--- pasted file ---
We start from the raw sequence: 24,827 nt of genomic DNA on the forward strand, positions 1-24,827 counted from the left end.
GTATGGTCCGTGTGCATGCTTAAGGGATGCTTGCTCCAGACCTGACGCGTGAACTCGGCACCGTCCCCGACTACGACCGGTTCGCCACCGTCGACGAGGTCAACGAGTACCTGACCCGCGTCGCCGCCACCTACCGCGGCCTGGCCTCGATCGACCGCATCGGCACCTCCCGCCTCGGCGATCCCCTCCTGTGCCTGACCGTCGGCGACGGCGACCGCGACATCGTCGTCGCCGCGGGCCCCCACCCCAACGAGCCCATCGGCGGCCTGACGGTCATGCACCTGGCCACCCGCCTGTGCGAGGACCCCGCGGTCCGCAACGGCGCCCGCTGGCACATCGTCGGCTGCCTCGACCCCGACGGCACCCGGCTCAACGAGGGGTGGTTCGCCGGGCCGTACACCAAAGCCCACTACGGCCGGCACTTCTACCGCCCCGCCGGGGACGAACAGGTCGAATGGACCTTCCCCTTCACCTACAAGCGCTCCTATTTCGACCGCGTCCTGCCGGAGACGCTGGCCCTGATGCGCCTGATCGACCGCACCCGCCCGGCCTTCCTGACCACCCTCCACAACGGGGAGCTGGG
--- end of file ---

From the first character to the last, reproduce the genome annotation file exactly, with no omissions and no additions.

We start from the raw sequence: 24,827 nt of genomic DNA on the forward strand, positions 1-24,827 counted from the left end.
GTATGGTCCGTGTGCATGCTTAAGGGATGCTTGCTCCAGACCTGACGCGTGAACTCGGCACCGTCCCCGACTACGACCGGTTCGCCACCGTCGACGAGGTCAACGAGTACCTGACCCGCGTCGCCGCCACCTACCGCGGCCTGGCCTCGATCGACCGCATCGGCACCTCCCGCCTCGGCGATCCCCTCCTGTGCCTGACCGTCGGCGACGGCGACCGCGACATCGTCGTCGCCGCGGGCCCCCACCCCAACGAGCCCATCGGCGGCCTGACGGTCATGCACCTGGCCACCCGCCTGTGCGAGGACCCCGCGGTCCGCAACGGCGCCCGCTGGCACATCGTCGGCTGCCTCGACCCCGACGGCACCCGGCTCAACGAGGGGTGGTTCGCCGGGCCGTACACCAAAGCCCACTACGGCCGGCACTTCTACCGCCCCGCCGGGGACGAACAGGTCGAATGGACCTTCCCCTTCACCTACAAGCGCTCCTATTTCGACCGCGTCCTGCCGGAGACGCTGGCCCTGATGCGCCTGATCGACCGCACCCGCCCGGCCTTCCTGACCACCCTCCACAACGGGGAGCTGGG